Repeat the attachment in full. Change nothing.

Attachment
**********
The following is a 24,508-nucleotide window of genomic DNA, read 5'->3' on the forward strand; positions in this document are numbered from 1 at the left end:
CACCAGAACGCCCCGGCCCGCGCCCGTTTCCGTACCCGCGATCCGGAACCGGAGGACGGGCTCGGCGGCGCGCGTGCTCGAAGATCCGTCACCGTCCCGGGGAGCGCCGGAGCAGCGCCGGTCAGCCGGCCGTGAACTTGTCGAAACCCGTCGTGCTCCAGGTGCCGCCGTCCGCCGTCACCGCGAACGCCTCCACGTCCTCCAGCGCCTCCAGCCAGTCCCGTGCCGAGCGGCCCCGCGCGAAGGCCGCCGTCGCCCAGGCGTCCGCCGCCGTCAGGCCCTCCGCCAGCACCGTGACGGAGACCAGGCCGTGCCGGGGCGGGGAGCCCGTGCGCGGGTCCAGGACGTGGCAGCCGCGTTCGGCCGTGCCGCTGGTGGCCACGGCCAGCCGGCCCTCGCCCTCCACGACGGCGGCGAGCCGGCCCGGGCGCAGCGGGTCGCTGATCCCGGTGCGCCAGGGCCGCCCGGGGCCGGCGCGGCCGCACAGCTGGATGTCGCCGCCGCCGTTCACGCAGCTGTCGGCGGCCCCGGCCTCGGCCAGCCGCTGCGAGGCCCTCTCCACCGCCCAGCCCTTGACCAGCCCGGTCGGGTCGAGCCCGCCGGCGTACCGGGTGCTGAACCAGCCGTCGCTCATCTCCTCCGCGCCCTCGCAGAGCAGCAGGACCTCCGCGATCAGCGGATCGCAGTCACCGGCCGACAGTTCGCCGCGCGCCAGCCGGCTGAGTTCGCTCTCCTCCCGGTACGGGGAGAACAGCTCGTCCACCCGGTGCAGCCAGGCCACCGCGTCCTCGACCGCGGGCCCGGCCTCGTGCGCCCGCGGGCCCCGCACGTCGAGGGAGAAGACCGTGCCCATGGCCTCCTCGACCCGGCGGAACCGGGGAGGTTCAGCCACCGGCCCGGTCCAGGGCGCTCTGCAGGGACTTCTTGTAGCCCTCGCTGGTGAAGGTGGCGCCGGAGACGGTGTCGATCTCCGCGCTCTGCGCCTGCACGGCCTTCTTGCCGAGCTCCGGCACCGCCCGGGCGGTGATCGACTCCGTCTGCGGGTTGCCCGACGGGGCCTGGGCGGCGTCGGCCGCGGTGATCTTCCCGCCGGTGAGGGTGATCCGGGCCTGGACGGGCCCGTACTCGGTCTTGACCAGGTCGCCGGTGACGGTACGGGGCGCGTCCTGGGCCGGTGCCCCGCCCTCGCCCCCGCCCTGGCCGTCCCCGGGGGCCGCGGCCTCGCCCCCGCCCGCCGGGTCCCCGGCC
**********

The following is a 24,508-nucleotide window of genomic DNA, read 5'->3' on the forward strand; positions in this document are numbered from 1 at the left end:
CACCAGAACGCCCCGGCCCGCGCCCGTTTCCGTACCCGCGATCCGGAACCGGAGGACGGGCTCGGCGGCGCGCGTGCTCGAAGATCCGTCACCGTCCCGGGGAGCGCCGGAGCAGCGCCGGTCAGCCGGCCGTGAACTTGTCGAAACCCGTCGTGCTCCAGGTGCCGCCGTCCGCCGTCACCGCGAACGCCTCCACGTCCTCCAGCGCCTCCAGCCAGTCCCGTGCCGAGCGGCCCCGCGCGAAGGCCGCCGTCGCCCAGGCGTCCGCCGCCGTCAGGCCCTCCGCCAGCACCGTGACGGAGACCAGGCCGTGCCGGGGCGGGGAGCCCGTGCGCGGGTCCAGGACGTGGCAGCCGCGTTCGGCCGTGCCGCTGGTGGCCACGGCCAGCCGGCCCTCGCCCTCCACGACGGCGGCGAGCCGGCCCGGGCGCAGCGGGTCGCTGATCCCGGTGCGCCAGGGCCGCCCGGGGCCGGCGCGGCCGCACAGCTGGATGTCGCCGCCGCCGTTCACGCAGCTGTCGGCGGCCCCGGCCTCGGCCAGCCGCTGCGAGGCCCTCTCCACCGCCCAGCCCTTGACCAGCCCGGTCGGGTCGAGCCCGCCGGCGTACCGGGTGCTGAACCAGCCGTCGCTCATCTCCTCCGCGCCCTCGCAGAGCAGCAGGACCTCCGCGATCAGCGGATCGCAGTCACCGGCCGACAGTTCGCCGCGCGCCAGCCGGCTGAGTTCGCTCTCCTCCCGGTACGGGGAGAACAGCTCGTCCACCCGGTGCAGCCAGGCCACCGCGTCCTCGACCGCGGGCCCGGCCTCGTGCGCCCGCGGGCCCCGCACGTCGAGGGAGAAGACCGTGCCCATGGCCTCCTCGACCCGGCGGAACCGGGGAGGTTCAGCCACCGGCCCGGTCCAGGGCGCTCTGCAGGGACTTCTTGTAGCCCTCGCTGGTGAAGGTGGCGCCGGAGACGGTGTCGATCTCCGCGCTCTGCGCCTGCACGGCCTTCTTGCCGAGCTCCGGCACCGCCCGGGCGGTGATCGACTCCGTCTGCGGGTTGCCCGACGGGGCCTGGGCGGCGTCGGCCGCGGTGATCTTCCCGCCGGTGAGGGTGATCCGGGCCTGGACGGGCCCGTACTCGGTCTTGACCAGGTCGCCGGTGACGGTACGGGGCGCGTCCTGGGCCGGTGCCCCGCCCTCGCCCCCGCCCTGGCCGTCCCCGGGGGCCGCGGCCTCGCCCCCGCCCGCCGGGTCCCCGGCC